When there is no prickling pain from the rasp of life’s rough grain thoughts can quickly turn idle. What a tragic waste if all the things I had seen and learned from eight hard years quickly dulled and disappeared in comfortable days. In some almost perverse way I felt as if it were better if I didn’t come out of those hard times. Better to stay there and know the truth of myself clearly. Strike me again, I’ll know truth in the sting.
How easy to recommend myself while in comfort—I see that when comfort and confidence desserts me–and there is a repulsion when I feel the falsity of that old thought. I’ve seen a truer through the prism of difficulty. If the lash of life’s hard times makes me wiser, more humble, more mature, then isn’t it better to always walk such a road?
Like a starving man come back to food, days of comfort felt like gluttony—a thing uncomfortably held, intoxicating and slightly obscene in its pleasantness. Why should I have this? Are good times just a trick to make us forget how difficult hard times are, to make us fat and lazy in false comfort so that the battle of life is much more difficult? After eight years certain habits of thought are hard to shake. Why should I have a pleasant time when others in the world are suffering? It felt wrong to not have a burden to carry, as if I needed to find something for which I could suffer.
Struggling felt like remembering truth, being battered became tied with understanding the mortal lot. Standing in that muddled place, I was afraid that I would forget what carrying a burden had taught me. I never remember the truths that suffering brings to light so well as when I am living it. Time quickly dulls the edge, and I can say with certainty that those eight years are dimmer than before, and will be dimmer still. The true loss from those eight years would not be the time spent in service but rather to not learn, or not retain, the truth of what such suffering time taught.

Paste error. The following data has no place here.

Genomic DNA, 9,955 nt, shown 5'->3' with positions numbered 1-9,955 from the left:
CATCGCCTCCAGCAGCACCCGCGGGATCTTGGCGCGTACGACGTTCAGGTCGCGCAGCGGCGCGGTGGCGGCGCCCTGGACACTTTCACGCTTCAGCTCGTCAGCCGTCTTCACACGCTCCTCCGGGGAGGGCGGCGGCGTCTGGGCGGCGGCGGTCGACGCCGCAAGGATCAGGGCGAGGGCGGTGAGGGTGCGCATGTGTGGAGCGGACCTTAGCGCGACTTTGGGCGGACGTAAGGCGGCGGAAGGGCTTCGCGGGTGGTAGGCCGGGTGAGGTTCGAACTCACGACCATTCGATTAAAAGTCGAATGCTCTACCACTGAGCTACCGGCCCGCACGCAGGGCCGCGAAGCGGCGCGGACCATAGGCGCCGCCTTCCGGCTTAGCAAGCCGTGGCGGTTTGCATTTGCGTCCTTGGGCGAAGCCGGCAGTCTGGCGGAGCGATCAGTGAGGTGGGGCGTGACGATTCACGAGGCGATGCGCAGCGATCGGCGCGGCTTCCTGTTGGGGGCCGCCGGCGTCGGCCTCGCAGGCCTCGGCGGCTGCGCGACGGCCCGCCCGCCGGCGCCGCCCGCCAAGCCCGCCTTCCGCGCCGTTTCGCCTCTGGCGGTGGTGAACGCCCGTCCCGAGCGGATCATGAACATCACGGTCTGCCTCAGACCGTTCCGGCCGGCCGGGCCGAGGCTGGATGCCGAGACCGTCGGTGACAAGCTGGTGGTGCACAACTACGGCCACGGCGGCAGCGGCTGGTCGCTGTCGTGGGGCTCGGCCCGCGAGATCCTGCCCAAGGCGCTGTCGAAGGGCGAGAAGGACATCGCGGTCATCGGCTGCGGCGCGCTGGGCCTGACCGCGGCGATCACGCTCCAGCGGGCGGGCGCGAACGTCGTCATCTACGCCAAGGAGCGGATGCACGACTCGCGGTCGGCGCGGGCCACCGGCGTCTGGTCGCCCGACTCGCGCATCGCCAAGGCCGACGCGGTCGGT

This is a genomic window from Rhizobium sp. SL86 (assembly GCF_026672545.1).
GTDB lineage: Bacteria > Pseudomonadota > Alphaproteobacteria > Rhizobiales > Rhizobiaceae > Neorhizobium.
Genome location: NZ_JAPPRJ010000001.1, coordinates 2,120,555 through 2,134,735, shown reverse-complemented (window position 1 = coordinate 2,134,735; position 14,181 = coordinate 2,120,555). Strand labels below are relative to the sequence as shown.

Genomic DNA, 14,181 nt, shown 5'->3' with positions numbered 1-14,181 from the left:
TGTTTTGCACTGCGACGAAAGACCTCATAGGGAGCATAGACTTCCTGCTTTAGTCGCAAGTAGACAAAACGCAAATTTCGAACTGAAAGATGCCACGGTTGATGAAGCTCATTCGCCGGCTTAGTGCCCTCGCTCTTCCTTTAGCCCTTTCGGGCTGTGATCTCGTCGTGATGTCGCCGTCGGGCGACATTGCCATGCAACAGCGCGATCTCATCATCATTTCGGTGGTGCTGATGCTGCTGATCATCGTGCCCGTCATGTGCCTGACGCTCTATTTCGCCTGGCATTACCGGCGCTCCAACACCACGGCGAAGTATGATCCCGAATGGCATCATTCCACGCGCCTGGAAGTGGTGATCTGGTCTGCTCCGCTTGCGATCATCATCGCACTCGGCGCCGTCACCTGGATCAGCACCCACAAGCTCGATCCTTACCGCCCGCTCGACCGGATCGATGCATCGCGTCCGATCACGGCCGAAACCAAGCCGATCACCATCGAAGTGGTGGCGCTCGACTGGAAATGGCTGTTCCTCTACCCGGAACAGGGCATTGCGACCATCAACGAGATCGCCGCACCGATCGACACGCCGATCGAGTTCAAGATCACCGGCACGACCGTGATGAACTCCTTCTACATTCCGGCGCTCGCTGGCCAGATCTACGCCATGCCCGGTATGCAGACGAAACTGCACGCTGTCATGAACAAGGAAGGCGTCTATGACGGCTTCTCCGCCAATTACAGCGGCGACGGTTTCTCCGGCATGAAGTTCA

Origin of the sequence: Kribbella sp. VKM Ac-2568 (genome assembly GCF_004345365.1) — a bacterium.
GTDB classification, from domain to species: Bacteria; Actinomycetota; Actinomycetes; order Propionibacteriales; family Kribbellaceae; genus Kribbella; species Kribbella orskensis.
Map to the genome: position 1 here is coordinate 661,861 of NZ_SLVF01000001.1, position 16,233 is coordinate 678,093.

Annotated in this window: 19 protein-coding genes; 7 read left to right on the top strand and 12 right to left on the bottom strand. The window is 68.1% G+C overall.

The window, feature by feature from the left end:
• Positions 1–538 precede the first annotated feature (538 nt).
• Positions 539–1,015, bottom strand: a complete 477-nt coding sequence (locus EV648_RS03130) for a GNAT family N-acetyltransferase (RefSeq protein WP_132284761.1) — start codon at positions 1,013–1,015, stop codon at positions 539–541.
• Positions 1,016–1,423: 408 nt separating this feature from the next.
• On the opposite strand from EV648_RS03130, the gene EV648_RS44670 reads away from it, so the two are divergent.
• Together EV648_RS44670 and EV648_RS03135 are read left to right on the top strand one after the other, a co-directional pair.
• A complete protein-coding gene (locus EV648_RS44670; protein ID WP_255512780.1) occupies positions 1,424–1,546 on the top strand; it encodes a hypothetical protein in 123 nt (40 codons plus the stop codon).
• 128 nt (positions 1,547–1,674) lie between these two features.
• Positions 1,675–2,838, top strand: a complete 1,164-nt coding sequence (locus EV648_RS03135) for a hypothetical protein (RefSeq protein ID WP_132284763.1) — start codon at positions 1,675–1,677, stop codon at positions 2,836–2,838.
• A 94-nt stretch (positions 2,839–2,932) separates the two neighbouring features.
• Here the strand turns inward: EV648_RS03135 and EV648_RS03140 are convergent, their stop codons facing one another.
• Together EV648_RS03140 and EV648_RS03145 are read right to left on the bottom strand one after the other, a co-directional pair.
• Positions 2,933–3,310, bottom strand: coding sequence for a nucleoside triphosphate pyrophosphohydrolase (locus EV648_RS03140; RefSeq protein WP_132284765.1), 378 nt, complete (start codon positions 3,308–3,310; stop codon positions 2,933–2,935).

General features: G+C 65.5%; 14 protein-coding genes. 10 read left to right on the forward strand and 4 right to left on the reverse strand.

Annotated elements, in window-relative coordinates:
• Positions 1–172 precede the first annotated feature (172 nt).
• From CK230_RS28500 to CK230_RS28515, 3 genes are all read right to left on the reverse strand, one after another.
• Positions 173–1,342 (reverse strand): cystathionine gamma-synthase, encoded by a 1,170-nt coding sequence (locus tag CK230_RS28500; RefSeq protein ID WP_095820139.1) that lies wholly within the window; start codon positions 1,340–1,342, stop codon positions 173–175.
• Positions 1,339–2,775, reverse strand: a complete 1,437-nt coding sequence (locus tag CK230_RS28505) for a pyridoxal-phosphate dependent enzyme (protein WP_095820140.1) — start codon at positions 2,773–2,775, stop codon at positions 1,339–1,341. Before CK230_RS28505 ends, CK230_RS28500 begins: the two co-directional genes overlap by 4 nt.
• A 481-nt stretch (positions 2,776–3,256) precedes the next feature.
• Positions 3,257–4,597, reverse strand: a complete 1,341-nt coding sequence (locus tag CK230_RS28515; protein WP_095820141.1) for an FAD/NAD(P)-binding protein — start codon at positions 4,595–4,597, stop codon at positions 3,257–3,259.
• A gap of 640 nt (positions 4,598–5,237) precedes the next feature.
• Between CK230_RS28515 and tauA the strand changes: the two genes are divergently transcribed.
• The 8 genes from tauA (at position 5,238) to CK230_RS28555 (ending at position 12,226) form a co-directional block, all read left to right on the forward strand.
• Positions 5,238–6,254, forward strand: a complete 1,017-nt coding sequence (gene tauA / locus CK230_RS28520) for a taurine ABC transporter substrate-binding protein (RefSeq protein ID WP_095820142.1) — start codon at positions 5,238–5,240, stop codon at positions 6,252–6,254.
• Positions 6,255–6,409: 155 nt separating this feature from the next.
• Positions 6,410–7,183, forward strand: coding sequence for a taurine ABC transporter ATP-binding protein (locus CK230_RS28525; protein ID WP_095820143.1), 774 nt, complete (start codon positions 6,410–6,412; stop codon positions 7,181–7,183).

I fear that dullness and forgetting will render all that I once saw, felt, and knew, null and void. Mental disease offers the excuse of human frailty—what I dread is the moral failure that doesn’t truly care to reflect and recall the uncomfortable things once learned. There I find myself balanced, grateful for what I have learned even at cost, and fearful I may forget. I look for an answer, an assurance.
I can’t promise myself that I won’t forget. Neither can I figure out what is the right proportion for trouble and ease in my schooling of learning wisdom’s ways. Some days it feels like I’ve had too much hardship and failure already, other days not enough. But when I feel the fear that I will walk through life with a numb soul, and that all I have seen and learned will fall away in the futility of forgetfulness, the only comfort I can find is the truth that the God who apportions to each their measure of trial and comfort knows the nature of what discipline I need. As he taught me through all the hard times, so it is only he who will keep me from forgetting every truth learned. That is the only hope which keeps me from the terrifying sentence of repeating history.